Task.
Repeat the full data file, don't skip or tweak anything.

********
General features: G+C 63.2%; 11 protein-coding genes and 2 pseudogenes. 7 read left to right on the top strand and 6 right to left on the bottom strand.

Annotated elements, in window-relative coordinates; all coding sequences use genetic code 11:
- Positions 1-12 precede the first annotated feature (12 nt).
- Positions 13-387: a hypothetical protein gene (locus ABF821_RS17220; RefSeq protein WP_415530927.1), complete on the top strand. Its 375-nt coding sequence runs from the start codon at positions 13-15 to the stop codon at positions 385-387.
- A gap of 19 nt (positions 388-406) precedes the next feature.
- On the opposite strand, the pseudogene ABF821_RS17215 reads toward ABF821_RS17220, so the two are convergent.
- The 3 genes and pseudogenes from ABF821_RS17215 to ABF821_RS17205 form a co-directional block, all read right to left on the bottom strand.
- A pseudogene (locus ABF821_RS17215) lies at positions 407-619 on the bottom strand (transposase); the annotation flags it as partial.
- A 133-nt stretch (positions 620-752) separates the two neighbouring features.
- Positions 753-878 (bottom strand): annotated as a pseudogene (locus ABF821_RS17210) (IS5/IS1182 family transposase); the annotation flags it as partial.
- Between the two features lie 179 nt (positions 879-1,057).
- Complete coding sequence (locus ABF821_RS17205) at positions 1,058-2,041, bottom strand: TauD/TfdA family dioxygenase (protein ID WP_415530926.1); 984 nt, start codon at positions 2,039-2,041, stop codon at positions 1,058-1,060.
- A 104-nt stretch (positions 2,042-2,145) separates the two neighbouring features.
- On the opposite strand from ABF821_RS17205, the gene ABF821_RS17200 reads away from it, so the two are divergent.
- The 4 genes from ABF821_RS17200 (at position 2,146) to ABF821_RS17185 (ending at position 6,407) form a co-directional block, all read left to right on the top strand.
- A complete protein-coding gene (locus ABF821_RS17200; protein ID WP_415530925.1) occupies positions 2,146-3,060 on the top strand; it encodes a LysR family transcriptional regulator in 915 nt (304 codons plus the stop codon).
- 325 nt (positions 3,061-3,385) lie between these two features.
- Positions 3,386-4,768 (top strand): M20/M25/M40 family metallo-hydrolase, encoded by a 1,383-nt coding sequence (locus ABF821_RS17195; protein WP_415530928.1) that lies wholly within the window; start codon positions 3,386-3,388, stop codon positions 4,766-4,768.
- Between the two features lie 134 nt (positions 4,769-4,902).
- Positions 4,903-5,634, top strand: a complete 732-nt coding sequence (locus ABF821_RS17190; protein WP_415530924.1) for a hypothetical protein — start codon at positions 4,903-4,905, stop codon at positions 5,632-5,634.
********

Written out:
General features: G+C 63.2%; 11 protein-coding genes and 2 pseudogenes. 7 read left to right on the top strand and 6 right to left on the bottom strand.

Annotated elements, in window-relative coordinates; all coding sequences use genetic code 11:
- Positions 1-12 precede the first annotated feature (12 nt).
- Positions 13-387: a hypothetical protein gene (locus ABF821_RS17220; RefSeq protein WP_415530927.1), complete on the top strand. Its 375-nt coding sequence runs from the start codon at positions 13-15 to the stop codon at positions 385-387.
- A gap of 19 nt (positions 388-406) precedes the next feature.
- On the opposite strand, the pseudogene ABF821_RS17215 reads toward ABF821_RS17220, so the two are convergent.
- The 3 genes and pseudogenes from ABF821_RS17215 to ABF821_RS17205 form a co-directional block, all read right to left on the bottom strand.
- A pseudogene (locus ABF821_RS17215) lies at positions 407-619 on the bottom strand (transposase); the annotation flags it as partial.
- A 133-nt stretch (positions 620-752) separates the two neighbouring features.
- Positions 753-878 (bottom strand): annotated as a pseudogene (locus ABF821_RS17210) (IS5/IS1182 family transposase); the annotation flags it as partial.
- Between the two features lie 179 nt (positions 879-1,057).
- Complete coding sequence (locus ABF821_RS17205) at positions 1,058-2,041, bottom strand: TauD/TfdA family dioxygenase (protein ID WP_415530926.1); 984 nt, start codon at positions 2,039-2,041, stop codon at positions 1,058-1,060.
- A 104-nt stretch (positions 2,042-2,145) separates the two neighbouring features.
- On the opposite strand from ABF821_RS17205, the gene ABF821_RS17200 reads away from it, so the two are divergent.
- The 4 genes from ABF821_RS17200 (at position 2,146) to ABF821_RS17185 (ending at position 6,407) form a co-directional block, all read left to right on the top strand.
- A complete protein-coding gene (locus ABF821_RS17200; protein ID WP_415530925.1) occupies positions 2,146-3,060 on the top strand; it encodes a LysR family transcriptional regulator in 915 nt (304 codons plus the stop codon).
- 325 nt (positions 3,061-3,385) lie between these two features.
- Positions 3,386-4,768 (top strand): M20/M25/M40 family metallo-hydrolase, encoded by a 1,383-nt coding sequence (locus ABF821_RS17195; protein WP_415530928.1) that lies wholly within the window; start codon positions 3,386-3,388, stop codon positions 4,766-4,768.
- Between the two features lie 134 nt (positions 4,769-4,902).
- Positions 4,903-5,634, top strand: a complete 732-nt coding sequence (locus ABF821_RS17190; protein WP_415530924.1) for a hypothetical protein — start codon at positions 4,903-4,905, stop codon at positions 5,632-5,634.